Women and their hair. It can be a torturous relationship for some. I hate when people tell me, “You never want what you have” when I mention wanting to change up my hair. Isn’t that the cultural crux of American capitalism? Because if we wanted what we had, what would we buy, hate, change and keep changing with the trends? But I digress.

I appreciate what I have, and change is good.

Me changing my hair isn’t about being unhappy or dissatisfied with it. I don’t hate my hair. I actually love it. I haven’t always felt this way. When I was a little girl, I wanted curly hair, kinky hair or thick hair like my other Puerto Rican friends, anything but my straight, limp hair. My friends’ hair seemed to have more fun than my hair. It had personality and character. It had height and depth. Their hair did its own thing, while mine just laid upon my head. It didn’t help that my mother started giving me curly perms when I was six years old. (Did I ask for it? Why didn’t she just tell me, “Girl, accept your hair! It’s beautiful as is!” That would have saved me some money in therapy.) We braided it. We put curls in it. We used lots of hair spray and chemicals to give it texture, height, body, anything! But my hair was committed to staying straight and limp. It wasn’t until I hit puberty that I got some waves and volume. Now it’s not totally straight or curly. It depends on humidity and its mood. It’s both straight and wavy. But I don’t fight her. I do whatever my hair feels like that morning.

I remember reading somewhere (or maybe somebody told me) that women tend to use their hair to show changes in their lives. When a woman chops off her hair, people will say, “You know she’s going through some things!” I don’t know if I unconsciously knew this the first time I chopped off my hair, but I wholeheartedly believe this saying, or at the very least I use my hair as an indicator of my emotional state.

Technically, the first time my hair was chopped off wasn’t even my choice — my mother and aunt chopped off my hair I was 8 or 9 years old after a perm went bad. The tiny rollers wouldn’t come off. The chemicals had severely damaged my hair, and my aunt ended up giving me a pixie cut. Oh my god, did I cry! I had never had short hair before. I was a femme-femme little girl, lace and all. I needed long hair to complement my hyper-femininity, My mom bought me big earrings and even let me wear some lipstick to help me deal with the trauma of my very short hair.

The first time I voluntarily cut my hair that short was years later under very different circumstances. About a year after I came out as a lesbian, I cut off all of my hair and got a pixie cut. It took three cuts with three different stylists within two weeks (not to mention hundreds of dollars) to go really short. I felt super self-conscious. The last cut was great. It was by some random stylist in LA who I found while I was visiting a friend. It was probably one of the best cuts I’ve had in my life, because she followed the shape and texture of my head. She didn’t divide my hair with a comb and then cut it. She started by just feeling the scalp and went from there. Even though the cut was amazing I immediately grew it out.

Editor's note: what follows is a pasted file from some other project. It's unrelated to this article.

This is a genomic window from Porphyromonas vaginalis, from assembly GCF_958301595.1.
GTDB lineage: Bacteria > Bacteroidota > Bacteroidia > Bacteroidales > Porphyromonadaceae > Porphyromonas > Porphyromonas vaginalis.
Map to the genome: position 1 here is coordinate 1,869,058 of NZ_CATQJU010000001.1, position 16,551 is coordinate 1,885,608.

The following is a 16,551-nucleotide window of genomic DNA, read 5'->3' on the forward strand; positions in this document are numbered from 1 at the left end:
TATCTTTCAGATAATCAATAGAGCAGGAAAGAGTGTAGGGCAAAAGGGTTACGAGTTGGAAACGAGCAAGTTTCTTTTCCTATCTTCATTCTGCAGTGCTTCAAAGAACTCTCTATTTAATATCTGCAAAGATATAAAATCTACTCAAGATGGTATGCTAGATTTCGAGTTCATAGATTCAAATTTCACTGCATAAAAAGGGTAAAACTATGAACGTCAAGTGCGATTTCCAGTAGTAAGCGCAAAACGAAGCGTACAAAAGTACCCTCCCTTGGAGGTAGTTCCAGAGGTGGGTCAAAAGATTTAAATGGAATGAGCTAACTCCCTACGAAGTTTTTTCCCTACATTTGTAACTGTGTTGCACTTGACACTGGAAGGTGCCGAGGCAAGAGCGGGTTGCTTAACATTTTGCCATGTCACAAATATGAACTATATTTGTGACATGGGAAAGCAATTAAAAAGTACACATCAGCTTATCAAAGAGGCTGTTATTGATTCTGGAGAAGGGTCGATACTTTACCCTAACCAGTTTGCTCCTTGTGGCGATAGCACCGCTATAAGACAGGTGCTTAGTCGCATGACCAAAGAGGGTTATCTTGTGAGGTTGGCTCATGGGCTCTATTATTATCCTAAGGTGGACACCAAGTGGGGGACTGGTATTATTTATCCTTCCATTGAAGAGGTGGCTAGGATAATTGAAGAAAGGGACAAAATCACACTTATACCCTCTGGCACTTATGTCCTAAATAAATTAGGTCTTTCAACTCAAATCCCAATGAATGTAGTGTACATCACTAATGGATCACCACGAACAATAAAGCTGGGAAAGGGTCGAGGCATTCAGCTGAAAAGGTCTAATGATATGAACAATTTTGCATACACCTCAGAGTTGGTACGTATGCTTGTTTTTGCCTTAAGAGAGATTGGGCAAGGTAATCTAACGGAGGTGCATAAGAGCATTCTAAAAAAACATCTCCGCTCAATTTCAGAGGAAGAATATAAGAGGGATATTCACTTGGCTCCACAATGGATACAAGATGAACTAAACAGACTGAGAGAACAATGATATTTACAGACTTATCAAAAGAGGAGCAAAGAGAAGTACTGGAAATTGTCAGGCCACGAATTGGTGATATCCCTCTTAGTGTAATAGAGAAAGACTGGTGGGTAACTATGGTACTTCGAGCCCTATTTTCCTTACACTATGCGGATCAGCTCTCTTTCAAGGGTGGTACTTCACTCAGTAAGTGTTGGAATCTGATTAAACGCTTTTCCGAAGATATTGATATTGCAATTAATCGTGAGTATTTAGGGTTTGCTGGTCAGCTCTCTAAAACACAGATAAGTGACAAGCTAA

My 2000 pixie cut was a statement. I was no longer the same person. I had fully embraced my identity as a lesbian, a feminist and a recovering Pentecostal. I had stepped out of the narrative given to me by my family about what my life should look like. I felt empowered, strong and independent. I also felt vulnerable and scared. I felt exposed because I literally was — I couldn’t hide behind long locks and bangs. Without that amazing stylist and still feeling insecure in my new do, I went back to long hair as soon as I could.

In 2010 I cut my hair short again. When I say short, I mean shorter than a short bob, like a pixie cut or maybe a little longer. Again, my life was dramatically changing. I was graduating from social work school, moving somewhere that wasn’t home, and after a series of bad relationships, I was ready to find my life partner. This time I kept it short for two years before growing it back to medium length hair. I think I was able to keep my hair short longer this time because I was more comfortable with myself. I entered a healthy relationship with someone I would later marry. I felt supported by the community I had built for myself. I was working in a field that was helping me to grow emotionally and spiritually and I had moved to another city (shoutout to Oakland) where the culture felt free but grounded.

I can’t say I love my hair short. I struggle to style it every morning, and I can’t just quickly put it in a ponytail. I realize when I have short hair how much I feel pretty because of my longer hair. I get lots of compliments on my hair, especially when it’s long and shiny. It looks healthy and full. And being a fabulously large-sized woman, I think my hair helps to contain my size, or should I say helps people focus on my hair and face and not the rest of my curves.

All that said, I am ready to cut it all off again. Not because I think I look prettier with short hair — I don’t. Not because I look younger when my hair is short — I actually think I don’t. Not because I think it will be easier to do — it definitely isn’t.


Good question. I’m glad you asked. I feel like I need to cut off all the baggage of 2016. It was a rough year, a year I am really ready to let go of. All that dead hair needs to go. I need to start fresh with a fresh cut to move forward. I am ready for new beginnings. A new me. I will be 40 and pregnant in a couple of months. And even though I might struggle with a short cut (I’m curious to see how I feel about myself once it’s short this time), symbolically it feels like the right thing to do.

And like my friend Paulina said, if I hate it, I can always rock braids this summer!